That astute observer of history Scotsman James Boswell (1740 – 1795), friend and biographer to one of the most distinguished ‘men of letters’ in English history Samuel Johnson, like many of his friends and colleagues, managed to enjoy traveling on the Continent between 1763 and 6. Boswell recorded in his journal that on Thursday, April 18, 1765 he visited the studio of portrait painter Pompeo Batoni at Rome. There he was able to view an extraordinary portrait in progress of a recent acquaintance another Scot, General Hon. William Gordon (1730/37–1816), who gained the rank of Colonel on 26 July 1756 in the service of the 11th Regiment of Dragoons. Gordon later in life became a Member of Parliament (1774) and Groom of the Bedchamber to King George III (1775). Batoni painted the Colonel wearing his military Tartan swathed dramatically with his sword drawn. At the time the portrait was being painted he was in defiance of the law but after all, he was in Italy, perfectly posed as a dashing fellow, with the Colosseum behind him, a statue of the goddess Roma at his side, and fragments of an ancient ruin at his feet looking for the entire world as if he has just conquered the city of Rome as payback. In a way he had, along with all his other companions and Grand Tourists of the time who were on a conscious quest for pleasure, culture and with an objective for setting foot on classical ground.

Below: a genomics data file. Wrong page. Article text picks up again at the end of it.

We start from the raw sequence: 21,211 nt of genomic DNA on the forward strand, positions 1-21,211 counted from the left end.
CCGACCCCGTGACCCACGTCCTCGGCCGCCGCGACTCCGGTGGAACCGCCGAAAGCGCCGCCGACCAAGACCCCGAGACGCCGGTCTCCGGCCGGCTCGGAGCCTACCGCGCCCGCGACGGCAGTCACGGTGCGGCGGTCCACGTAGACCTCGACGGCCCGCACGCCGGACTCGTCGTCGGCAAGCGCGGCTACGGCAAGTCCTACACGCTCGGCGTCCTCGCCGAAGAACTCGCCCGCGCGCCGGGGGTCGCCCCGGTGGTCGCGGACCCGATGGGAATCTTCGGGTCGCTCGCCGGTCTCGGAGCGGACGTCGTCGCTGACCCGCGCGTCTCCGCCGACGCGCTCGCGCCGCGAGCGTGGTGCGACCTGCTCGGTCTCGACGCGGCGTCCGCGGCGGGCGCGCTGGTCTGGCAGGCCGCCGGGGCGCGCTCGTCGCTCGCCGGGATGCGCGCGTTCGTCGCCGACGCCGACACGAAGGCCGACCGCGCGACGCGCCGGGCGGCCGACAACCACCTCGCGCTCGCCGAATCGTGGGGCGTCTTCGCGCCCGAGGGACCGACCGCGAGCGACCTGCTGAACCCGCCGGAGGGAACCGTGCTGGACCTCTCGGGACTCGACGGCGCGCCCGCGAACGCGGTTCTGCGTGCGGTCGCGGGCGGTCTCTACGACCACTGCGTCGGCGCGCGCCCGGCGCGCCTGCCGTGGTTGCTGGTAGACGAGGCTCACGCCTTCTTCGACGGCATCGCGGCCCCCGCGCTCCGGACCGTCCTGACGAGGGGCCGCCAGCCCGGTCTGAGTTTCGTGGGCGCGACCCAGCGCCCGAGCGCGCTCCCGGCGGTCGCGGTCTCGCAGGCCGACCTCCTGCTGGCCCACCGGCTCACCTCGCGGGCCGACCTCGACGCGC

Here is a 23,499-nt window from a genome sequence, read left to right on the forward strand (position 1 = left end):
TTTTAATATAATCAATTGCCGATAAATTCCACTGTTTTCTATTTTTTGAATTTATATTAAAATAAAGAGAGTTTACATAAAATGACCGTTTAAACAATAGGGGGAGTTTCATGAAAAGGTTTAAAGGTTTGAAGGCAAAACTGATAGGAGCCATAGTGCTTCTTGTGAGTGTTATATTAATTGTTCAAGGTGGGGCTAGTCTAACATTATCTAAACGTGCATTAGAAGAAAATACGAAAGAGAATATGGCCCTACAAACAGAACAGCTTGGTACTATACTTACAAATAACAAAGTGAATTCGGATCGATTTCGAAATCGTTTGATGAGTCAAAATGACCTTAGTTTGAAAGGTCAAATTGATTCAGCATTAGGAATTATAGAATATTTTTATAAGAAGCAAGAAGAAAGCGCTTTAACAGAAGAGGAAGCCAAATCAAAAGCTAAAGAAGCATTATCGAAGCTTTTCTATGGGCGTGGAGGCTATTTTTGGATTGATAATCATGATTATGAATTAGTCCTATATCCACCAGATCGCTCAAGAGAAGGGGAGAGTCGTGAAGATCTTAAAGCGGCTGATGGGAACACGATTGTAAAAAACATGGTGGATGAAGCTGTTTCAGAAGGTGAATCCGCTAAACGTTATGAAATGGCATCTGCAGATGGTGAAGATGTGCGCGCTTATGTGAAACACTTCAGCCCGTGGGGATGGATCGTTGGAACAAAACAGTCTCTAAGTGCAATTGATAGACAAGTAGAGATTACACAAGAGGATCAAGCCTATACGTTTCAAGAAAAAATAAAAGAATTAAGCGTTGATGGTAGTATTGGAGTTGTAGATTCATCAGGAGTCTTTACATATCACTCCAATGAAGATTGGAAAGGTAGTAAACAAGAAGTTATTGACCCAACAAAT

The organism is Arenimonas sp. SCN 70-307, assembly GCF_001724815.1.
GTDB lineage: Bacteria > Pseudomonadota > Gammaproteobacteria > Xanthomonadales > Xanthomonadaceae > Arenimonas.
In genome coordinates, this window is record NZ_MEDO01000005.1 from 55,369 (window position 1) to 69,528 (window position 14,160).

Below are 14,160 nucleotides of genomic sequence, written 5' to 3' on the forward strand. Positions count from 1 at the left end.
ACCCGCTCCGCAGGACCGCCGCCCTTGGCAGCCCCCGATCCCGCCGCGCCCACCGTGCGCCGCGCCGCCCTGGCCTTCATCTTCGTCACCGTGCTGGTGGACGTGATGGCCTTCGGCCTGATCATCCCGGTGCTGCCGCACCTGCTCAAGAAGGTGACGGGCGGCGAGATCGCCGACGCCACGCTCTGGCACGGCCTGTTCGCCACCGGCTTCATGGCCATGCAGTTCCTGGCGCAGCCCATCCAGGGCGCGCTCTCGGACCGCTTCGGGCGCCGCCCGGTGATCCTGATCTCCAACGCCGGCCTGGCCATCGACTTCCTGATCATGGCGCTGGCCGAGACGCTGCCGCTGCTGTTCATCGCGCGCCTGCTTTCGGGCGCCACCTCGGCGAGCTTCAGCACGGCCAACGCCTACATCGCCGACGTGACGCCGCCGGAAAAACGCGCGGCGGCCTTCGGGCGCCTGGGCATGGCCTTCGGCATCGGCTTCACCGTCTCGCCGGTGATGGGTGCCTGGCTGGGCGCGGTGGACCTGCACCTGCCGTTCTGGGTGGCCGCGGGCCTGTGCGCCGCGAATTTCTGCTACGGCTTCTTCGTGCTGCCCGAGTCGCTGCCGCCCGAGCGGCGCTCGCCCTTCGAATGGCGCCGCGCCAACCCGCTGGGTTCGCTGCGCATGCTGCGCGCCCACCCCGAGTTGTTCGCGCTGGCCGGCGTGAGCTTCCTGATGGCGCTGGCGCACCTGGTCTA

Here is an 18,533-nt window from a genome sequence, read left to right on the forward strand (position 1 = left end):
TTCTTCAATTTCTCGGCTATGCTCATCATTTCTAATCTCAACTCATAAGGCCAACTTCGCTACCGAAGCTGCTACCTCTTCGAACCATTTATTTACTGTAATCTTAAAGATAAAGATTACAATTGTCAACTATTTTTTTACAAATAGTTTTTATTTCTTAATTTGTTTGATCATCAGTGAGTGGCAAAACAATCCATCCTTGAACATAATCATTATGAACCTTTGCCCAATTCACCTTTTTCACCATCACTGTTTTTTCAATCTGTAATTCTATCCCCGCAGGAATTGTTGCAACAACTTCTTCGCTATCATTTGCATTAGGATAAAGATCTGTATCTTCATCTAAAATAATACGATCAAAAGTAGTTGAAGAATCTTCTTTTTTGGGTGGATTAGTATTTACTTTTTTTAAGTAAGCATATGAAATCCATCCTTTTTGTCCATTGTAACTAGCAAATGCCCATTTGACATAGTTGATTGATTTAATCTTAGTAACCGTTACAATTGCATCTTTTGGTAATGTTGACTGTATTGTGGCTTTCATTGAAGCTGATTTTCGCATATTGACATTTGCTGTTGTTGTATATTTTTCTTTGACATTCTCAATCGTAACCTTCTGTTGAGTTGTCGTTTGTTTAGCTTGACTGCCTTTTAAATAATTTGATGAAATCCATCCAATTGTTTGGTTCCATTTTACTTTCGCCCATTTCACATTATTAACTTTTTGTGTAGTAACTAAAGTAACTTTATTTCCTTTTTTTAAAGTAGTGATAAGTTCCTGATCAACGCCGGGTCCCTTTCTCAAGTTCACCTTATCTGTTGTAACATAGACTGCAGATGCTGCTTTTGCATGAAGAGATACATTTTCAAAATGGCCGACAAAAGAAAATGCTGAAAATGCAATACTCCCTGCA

James Boswell came from an aristocratic Scottish family. When he was 18 he ran away to London in the spring of 1760 and had a fateful meeting with Dr. Johnson. It took place on the 16 May 1763 at Tom Davies Bookshop in Russell Street. They became instant friends with eventually Johnson calling him ‘Bozzy’. By all accounts Bozzy was a handsome fellow, with an engaging character and great deal of charm evident in his portrait by George Willison painted during the early summer of 1765. The biography records the first conversation between Johnson and Boswell Boswell: “Mr Johnson, I do indeed come from Scotland, but I cannot help it” Johnson: “That, Sir, I find, is what a very great many of your countrymen cannot help” In 1773 Boswell and Johnson shared a tour of the Hebrides. Boswell published an account of their journey in 1785, including a description of Johnson merrily swinging a broadsword and wearing traditional Scottish garb. For much of James Boswell’s life his father despaired of him. He didn’t follow his father’s profession and practice law, preferring his writing above all. However he did became 9th Laird of Auchinleck, but in the end his years of enjoying the good life finally caught up with him.